AP: There has been a lot of talk recently about mental health in the fashion industry. How do you motivate yourself during times of hardship and reduce anxiety?
BT: I couldn’t motivate myself because I was suffering from anxiety. I felt I had this one dream and I needed to achieve it no matter what. Instead, I disregarded many important things ranging from motherhood to work-life balance. My priority at that time was to get the company and label to where they needed to be.
I thought I would be happy when I got there but instead, I felt like I had nothing. It was strange, and I had to ask myself this question: “Why did I get there yet still feel nothing?”. My health deteriorated, and I had too much going on in my personal life. I had to stop everything that I was doing, put everything into perspective and meditate on how I would do things differently.
One thing that I realized is that the fashion industry is not sustainable on many levels. There is a huge amount of pressure, you’re in the spotlight all the time, there is no room for mistakes, you must always put your best foot forward. You rarely have time to channel into your inner self. I thought to myself that I contradicted everything that I stand for. I felt miserable and my family was falling apart.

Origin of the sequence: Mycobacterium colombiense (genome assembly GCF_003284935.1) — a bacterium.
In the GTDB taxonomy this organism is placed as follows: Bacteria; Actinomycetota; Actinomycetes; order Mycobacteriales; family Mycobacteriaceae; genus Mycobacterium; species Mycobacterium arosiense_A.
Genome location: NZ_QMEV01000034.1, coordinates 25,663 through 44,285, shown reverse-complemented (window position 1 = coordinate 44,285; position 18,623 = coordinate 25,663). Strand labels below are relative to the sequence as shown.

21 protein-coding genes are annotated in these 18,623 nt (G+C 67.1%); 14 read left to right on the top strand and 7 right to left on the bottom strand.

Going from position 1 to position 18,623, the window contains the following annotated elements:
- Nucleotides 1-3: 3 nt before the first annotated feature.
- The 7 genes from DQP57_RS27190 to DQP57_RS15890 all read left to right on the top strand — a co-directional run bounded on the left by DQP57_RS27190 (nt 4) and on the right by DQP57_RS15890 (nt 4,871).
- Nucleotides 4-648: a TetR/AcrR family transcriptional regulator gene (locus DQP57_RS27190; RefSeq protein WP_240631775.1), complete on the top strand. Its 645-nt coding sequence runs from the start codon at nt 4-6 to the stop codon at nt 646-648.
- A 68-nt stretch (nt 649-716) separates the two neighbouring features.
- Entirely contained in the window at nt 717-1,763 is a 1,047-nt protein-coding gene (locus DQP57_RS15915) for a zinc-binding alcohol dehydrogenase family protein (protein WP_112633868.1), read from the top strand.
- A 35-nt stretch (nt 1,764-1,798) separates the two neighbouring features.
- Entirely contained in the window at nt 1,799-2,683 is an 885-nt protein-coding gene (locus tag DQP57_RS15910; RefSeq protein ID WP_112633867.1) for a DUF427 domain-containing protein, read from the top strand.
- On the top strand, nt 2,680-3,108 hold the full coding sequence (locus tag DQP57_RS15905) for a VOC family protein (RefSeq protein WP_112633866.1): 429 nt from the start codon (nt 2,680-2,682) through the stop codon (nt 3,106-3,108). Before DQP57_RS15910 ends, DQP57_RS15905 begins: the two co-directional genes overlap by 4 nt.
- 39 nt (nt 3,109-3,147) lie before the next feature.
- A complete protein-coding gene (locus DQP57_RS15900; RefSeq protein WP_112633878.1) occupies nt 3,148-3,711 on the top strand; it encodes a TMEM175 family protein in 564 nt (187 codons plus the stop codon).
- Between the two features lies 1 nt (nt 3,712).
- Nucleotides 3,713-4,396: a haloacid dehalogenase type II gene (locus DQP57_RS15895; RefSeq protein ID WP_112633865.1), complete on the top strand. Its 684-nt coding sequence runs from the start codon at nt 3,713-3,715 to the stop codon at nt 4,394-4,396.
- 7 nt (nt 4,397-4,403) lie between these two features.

Our company was profitable, but I personally reached the lowest point in my life. I asked myself why I am doing all of these, and I am still not happy. Especially being on top of the game and having all the celebrities around the world, including Hollywood stars wearing our clothes. I took a year off, cancelled all my flights and paused everything I did with fashion while the company was going strong. This happened in 2018.
I just needed to pause for a short time, gain my strength back, and spend time thinking and searching on how to make things more sustainable. Otherwise, I would not be able to do this again and in the long term. I had to take a break and get away from everything. At the same time, dedicating the necessary time on rebuilding my family and spending more time with my daughter.
I also needed to find a more sustainable approach for the brand because the fashion industry itself is not sustainable – for example, the environmental impact of waste and air travel are significant. Besides the environmental impact, the issue of mental health is alarming. The industry was putting way too much pressure on the creative side of the business. We used to design two collections a year but with the global expansion, we had to create six collections a year, then increasing to eight collections a year. This is the type of pressure I was under on top of the pressure of being a new mother.